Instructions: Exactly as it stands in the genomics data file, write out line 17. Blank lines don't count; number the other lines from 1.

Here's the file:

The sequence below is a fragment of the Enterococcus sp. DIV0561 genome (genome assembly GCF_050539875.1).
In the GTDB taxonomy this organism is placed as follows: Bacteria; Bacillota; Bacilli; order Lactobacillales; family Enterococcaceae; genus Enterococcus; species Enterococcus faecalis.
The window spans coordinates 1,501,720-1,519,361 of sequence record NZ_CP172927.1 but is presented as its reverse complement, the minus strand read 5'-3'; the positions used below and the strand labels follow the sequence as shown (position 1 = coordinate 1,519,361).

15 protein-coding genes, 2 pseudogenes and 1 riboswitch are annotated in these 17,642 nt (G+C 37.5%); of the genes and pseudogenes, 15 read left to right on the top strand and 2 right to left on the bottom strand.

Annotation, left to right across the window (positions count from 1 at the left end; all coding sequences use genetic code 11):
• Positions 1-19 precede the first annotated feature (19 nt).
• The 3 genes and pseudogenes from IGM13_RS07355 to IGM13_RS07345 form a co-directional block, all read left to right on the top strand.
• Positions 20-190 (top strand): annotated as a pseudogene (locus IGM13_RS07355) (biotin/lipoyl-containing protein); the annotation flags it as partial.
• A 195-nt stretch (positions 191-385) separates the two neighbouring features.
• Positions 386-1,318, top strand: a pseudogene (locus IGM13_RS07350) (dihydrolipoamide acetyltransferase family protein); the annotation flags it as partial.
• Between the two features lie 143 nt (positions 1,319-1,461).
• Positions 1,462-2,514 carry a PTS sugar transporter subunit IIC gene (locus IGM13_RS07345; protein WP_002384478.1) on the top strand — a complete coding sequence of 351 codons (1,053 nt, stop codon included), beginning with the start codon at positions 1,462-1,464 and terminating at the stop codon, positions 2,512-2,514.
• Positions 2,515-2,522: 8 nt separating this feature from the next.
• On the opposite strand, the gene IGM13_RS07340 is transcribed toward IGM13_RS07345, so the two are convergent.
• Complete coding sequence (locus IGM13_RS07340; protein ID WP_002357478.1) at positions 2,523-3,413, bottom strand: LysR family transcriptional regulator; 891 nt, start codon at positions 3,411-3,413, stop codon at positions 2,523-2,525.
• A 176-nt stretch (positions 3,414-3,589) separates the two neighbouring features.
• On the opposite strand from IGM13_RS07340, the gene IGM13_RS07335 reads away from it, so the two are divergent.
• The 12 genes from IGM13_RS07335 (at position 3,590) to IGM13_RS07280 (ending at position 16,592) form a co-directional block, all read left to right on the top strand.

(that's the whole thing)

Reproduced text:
• On the opposite strand from IGM13_RS07340, the gene IGM13_RS07335 reads away from it, so the two are divergent.